JANE: In chapter 3 of the book, “A Street Theologian,” you’ll meet a woman whose story I wrote down one day. Then, a friend of mine suggested I send that to St. Anthony Messenger. They printed the story. To me, that was like: Woah! I was surprised, but it was several years before I got another story printed in a magazine. Catholic Digest printed one. I started writing a column for the Diocese of Kalamazoo newspaper. Finally, Loyola Press decided to do this book.
DAVID: You’ve got some influential friends. I was very impressed to see David and LaVonne Neff recommending your book. David Neff is best known as an evangelical writer and editor with Christianity Today. Your book might be mistaken for a strictly Catholic book with the rosary on the cover and the Loyola imprint. But you strongly emphasize the universal spiritual calling to help one another.
A BOOK FOR PEOPLE WHO DON’T LIKE RELIGIOUS BOOKS
JANE: I don’t know how else to say this: I want Christianity to be something that people don’t have to be afraid of or disgusted with.
I was at a book signing at this bookstore and one of the people who was there had come with a friend. This friend said, “I don’t like religious books at all.”
And the bookstore owner said, “I know what you mean. I don’t go to church. But you’ll love this book. She never goes near a church in this book.” That just cracked me up!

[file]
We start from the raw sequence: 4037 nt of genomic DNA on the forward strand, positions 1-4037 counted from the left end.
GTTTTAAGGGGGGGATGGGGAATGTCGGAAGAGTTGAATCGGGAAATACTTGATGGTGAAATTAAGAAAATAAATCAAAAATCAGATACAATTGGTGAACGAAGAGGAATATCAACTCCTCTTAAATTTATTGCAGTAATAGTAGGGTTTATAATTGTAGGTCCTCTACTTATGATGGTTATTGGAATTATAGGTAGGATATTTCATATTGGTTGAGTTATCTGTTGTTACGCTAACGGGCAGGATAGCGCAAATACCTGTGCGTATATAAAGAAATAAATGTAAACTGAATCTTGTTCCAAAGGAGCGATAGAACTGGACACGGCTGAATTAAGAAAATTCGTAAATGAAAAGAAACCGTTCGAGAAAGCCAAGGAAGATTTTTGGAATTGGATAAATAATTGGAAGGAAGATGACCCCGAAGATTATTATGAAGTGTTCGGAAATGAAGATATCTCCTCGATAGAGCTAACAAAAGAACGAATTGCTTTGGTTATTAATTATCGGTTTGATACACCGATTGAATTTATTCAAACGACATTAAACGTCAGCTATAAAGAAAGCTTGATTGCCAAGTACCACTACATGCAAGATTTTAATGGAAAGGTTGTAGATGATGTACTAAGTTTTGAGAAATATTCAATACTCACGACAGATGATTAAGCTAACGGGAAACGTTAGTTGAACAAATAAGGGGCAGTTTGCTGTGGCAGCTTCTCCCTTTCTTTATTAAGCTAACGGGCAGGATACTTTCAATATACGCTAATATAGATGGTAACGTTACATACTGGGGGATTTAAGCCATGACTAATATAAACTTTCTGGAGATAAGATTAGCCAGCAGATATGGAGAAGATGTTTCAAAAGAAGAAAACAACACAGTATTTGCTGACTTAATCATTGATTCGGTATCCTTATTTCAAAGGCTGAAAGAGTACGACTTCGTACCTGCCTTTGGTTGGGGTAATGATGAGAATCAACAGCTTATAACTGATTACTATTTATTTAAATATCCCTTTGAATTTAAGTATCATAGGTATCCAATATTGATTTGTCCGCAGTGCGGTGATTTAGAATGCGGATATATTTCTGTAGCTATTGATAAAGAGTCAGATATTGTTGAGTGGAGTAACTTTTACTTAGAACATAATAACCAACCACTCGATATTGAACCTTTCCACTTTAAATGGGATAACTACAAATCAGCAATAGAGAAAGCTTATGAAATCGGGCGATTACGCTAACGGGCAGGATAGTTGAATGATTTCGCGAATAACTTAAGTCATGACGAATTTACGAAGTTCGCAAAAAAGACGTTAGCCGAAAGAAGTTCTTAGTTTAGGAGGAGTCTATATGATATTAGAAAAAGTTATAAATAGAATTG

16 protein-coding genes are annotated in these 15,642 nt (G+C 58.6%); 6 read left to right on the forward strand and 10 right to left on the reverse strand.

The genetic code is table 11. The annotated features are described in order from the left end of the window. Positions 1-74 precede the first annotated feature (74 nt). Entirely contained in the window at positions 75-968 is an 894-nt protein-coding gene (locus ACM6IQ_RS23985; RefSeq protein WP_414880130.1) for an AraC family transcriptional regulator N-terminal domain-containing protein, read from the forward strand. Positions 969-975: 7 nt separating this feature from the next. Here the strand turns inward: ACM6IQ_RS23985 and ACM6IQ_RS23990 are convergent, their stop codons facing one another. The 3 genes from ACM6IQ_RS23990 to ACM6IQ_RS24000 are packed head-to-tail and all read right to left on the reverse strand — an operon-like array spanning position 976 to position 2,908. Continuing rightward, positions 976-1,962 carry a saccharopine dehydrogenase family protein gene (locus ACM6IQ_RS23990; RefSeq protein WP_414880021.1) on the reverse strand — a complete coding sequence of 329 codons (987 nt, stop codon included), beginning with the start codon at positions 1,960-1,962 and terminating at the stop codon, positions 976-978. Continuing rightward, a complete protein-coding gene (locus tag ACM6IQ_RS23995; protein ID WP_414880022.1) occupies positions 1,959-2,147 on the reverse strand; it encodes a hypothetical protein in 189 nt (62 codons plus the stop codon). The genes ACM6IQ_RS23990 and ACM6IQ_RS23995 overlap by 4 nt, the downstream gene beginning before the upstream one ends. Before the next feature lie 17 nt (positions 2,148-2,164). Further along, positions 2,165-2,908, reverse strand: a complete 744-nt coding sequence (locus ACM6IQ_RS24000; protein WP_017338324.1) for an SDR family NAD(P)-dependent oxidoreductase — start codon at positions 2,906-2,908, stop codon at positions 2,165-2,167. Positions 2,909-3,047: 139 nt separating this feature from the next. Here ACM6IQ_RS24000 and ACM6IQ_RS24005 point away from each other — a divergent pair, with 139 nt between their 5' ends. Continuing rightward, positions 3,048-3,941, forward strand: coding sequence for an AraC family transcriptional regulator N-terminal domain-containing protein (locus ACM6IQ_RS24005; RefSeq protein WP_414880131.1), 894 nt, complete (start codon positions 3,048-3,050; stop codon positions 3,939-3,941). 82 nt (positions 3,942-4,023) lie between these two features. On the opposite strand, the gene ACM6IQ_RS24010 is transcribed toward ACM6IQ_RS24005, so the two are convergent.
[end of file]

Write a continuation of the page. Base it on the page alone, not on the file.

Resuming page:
DAVID: There is a whole lot about religion and spirituality between these covers, but the book really is focused 100 percent on people and their lives. There are a lot of revelations in this book about poor people, in particular.
JANE: You won’t find statistics in my book. This isn’t a study of poverty in America. But I do tell you about people. And one thing that’s true is this: If I meet someone and they tell me, “I’m poor”—that’s strange. We all know who the rich people are, but even people who may not have much money don’t call themselves poor.
The other day, I had lunch with a woman who is really bad off. She doesn’t have an income. Yet, she told me that there are lots of other people worse off than she is. She’s always trying to help other people. That’s part of the beauty of going to the poor for wisdom. They are wise. They are worried aobut many things, but they see themselves as people—just like you and me. Most people do not think of themselves as poor. And most people don’t want to feel sorry for themselves.
DAVID: The flip side is true, too. Rich people often don’t know they’re rich. Jesus found that to be true!
JANE: That’s right. People don’t see themselves as rich, either, even though I’ve met many people who have everything in the world—yet they’re worried about their taxes or the cost of sending their kids to college.
DAVID: That’s one reason I think your book will make such an impact in readers’ lives. This isn’t a book-length argument about poverty or about social class. It’s not a guilt trip, either. This is a book about people learning to help each other in honest and practical ways. There’s a deep spiritual connection in starting life right there.
A THEOLOGY OF PEOPLE—NOT OF ARGUMENTS